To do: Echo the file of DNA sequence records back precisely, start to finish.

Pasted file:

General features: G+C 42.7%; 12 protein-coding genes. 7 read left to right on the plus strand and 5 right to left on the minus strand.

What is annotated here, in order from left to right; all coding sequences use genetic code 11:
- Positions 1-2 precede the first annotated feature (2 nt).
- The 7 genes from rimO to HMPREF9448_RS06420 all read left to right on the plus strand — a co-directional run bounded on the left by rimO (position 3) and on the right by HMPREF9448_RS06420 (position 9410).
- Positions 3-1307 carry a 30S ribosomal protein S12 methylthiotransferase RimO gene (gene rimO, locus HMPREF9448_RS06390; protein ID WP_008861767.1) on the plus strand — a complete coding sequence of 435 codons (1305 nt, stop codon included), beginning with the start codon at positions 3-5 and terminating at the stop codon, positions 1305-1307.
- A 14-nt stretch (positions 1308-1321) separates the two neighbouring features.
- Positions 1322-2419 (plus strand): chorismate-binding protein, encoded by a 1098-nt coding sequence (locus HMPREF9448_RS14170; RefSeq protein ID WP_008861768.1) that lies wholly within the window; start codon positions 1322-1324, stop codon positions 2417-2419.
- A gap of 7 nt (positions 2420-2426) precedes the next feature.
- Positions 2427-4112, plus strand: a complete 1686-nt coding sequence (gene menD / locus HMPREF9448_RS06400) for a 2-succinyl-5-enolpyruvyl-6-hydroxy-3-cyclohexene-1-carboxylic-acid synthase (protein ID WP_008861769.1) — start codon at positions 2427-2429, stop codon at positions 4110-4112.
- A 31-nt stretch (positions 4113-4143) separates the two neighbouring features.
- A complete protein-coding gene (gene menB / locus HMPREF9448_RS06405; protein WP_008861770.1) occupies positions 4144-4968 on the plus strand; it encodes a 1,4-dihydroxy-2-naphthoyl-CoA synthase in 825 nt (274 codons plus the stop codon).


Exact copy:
General features: G+C 42.7%; 12 protein-coding genes. 7 read left to right on the plus strand and 5 right to left on the minus strand.

What is annotated here, in order from left to right; all coding sequences use genetic code 11:
- Positions 1-2 precede the first annotated feature (2 nt).
- The 7 genes from rimO to HMPREF9448_RS06420 all read left to right on the plus strand — a co-directional run bounded on the left by rimO (position 3) and on the right by HMPREF9448_RS06420 (position 9410).
- Positions 3-1307 carry a 30S ribosomal protein S12 methylthiotransferase RimO gene (gene rimO, locus HMPREF9448_RS06390; protein ID WP_008861767.1) on the plus strand — a complete coding sequence of 435 codons (1305 nt, stop codon included), beginning with the start codon at positions 3-5 and terminating at the stop codon, positions 1305-1307.
- A 14-nt stretch (positions 1308-1321) separates the two neighbouring features.
- Positions 1322-2419 (plus strand): chorismate-binding protein, encoded by a 1098-nt coding sequence (locus HMPREF9448_RS14170; RefSeq protein ID WP_008861768.1) that lies wholly within the window; start codon positions 1322-1324, stop codon positions 2417-2419.
- A gap of 7 nt (positions 2420-2426) precedes the next feature.
- Positions 2427-4112, plus strand: a complete 1686-nt coding sequence (gene menD / locus HMPREF9448_RS06400) for a 2-succinyl-5-enolpyruvyl-6-hydroxy-3-cyclohexene-1-carboxylic-acid synthase (protein ID WP_008861769.1) — start codon at positions 2427-2429, stop codon at positions 4110-4112.
- A 31-nt stretch (positions 4113-4143) separates the two neighbouring features.
- A complete protein-coding gene (gene menB / locus HMPREF9448_RS06405; protein WP_008861770.1) occupies positions 4144-4968 on the plus strand; it encodes a 1,4-dihydroxy-2-naphthoyl-CoA synthase in 825 nt (274 codons plus the stop codon).